With newer materials being invented, robots will definitely become more durable than they are now. They will be more wear resistant (strong) and impact resistant (tough) that enables them to function even in extreme conditions that are otherwise unbearable to human beings. This enables robots to carry out tasks efficiently and thus preventing failure, and more importantly, the loss of life.

It is interesting to note however, that in the meantime, robotic activity in the workplace is often kept separate from that of humans. Either the robot does the job on its own (automation), or the human does it themselves with the use of tools (manual labor). There has to be an avenue wherein humans and robots can work together in the same environment harnessing the strengths of both. That means the need to create more creative and cognitive machines that are also safe.

ROBOT AT PLAY. Robots of the category 'Standard Platform Liga' are in action during the RoboCup German Open 2015 in Magdeburg, Germany, April 24, 2015. Jens Wolf/EPA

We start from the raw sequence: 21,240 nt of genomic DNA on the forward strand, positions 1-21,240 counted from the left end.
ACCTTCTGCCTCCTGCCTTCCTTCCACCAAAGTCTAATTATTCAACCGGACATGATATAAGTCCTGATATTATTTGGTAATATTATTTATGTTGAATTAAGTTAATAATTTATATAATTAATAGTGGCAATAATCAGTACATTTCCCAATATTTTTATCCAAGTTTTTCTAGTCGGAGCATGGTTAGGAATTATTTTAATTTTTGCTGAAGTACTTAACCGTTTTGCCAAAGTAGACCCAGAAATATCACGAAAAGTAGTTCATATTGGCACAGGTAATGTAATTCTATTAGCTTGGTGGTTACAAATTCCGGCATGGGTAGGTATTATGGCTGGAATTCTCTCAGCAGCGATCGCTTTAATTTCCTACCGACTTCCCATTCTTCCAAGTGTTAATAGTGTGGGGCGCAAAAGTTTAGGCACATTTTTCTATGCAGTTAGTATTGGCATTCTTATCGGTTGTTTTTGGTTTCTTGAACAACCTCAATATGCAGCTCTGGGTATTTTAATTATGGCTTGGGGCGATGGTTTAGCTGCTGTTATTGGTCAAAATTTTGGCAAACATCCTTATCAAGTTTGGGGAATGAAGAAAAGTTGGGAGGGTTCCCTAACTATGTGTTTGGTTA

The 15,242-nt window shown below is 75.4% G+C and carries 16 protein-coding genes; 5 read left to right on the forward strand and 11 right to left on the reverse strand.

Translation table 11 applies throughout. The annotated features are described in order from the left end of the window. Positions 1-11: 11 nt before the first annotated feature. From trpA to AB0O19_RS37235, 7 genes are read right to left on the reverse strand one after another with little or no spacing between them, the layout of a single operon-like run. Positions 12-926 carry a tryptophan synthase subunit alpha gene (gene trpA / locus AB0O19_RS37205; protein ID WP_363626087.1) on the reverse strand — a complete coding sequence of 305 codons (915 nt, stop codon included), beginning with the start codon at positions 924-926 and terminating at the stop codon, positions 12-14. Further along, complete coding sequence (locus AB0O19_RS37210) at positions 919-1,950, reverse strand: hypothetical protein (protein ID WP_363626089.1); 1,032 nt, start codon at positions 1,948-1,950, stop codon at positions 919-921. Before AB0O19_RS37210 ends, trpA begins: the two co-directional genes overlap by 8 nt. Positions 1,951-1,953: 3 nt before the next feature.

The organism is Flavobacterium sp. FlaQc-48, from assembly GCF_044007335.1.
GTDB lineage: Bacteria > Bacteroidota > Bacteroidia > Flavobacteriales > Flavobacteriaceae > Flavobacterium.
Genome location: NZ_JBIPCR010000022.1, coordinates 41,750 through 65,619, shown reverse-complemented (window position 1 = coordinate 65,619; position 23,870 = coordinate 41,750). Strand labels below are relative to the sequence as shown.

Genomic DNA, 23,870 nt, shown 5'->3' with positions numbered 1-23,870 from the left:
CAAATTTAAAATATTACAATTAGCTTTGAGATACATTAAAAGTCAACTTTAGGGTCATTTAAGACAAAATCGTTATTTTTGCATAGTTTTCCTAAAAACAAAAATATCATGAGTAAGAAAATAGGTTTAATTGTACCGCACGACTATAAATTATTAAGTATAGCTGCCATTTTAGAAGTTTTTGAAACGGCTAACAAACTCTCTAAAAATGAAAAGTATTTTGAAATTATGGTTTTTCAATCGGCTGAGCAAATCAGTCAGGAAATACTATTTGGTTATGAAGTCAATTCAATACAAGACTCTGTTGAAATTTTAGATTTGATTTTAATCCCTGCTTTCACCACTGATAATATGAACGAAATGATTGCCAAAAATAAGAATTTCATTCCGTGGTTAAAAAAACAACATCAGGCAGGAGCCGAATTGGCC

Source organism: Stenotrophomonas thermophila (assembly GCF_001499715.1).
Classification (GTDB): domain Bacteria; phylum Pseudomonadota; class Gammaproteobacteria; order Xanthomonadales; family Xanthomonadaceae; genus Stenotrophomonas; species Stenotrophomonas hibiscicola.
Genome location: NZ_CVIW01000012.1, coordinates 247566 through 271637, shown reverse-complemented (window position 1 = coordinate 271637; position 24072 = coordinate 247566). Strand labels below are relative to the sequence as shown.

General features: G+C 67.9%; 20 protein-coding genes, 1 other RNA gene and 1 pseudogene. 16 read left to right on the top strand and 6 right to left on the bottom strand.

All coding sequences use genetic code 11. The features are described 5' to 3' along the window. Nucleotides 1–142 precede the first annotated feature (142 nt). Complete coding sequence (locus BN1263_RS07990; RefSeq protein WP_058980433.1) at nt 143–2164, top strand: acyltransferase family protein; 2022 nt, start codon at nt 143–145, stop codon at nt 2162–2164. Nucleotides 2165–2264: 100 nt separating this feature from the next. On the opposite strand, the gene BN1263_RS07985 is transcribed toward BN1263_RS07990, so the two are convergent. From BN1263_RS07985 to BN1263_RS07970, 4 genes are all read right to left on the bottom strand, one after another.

Inevitably though, the time will come when robotic functions will not just match what humans can do, but greatly surpass the physical and mental limits of our capabilities. As such, the question that begs to be asked is: what role will robotic technology play in the development of our species?

An improvement in automation, apart from resulting in more convenience, begets the outworking of human beings on a level of productivity, and eventually, creativity. Robots and machines will be designed to accomplish tasks that would be otherwise mundane to most people. In fact, many of our day-to-day tasks will be accomplished with ease by a with a “one push of a button” better version of ourselves.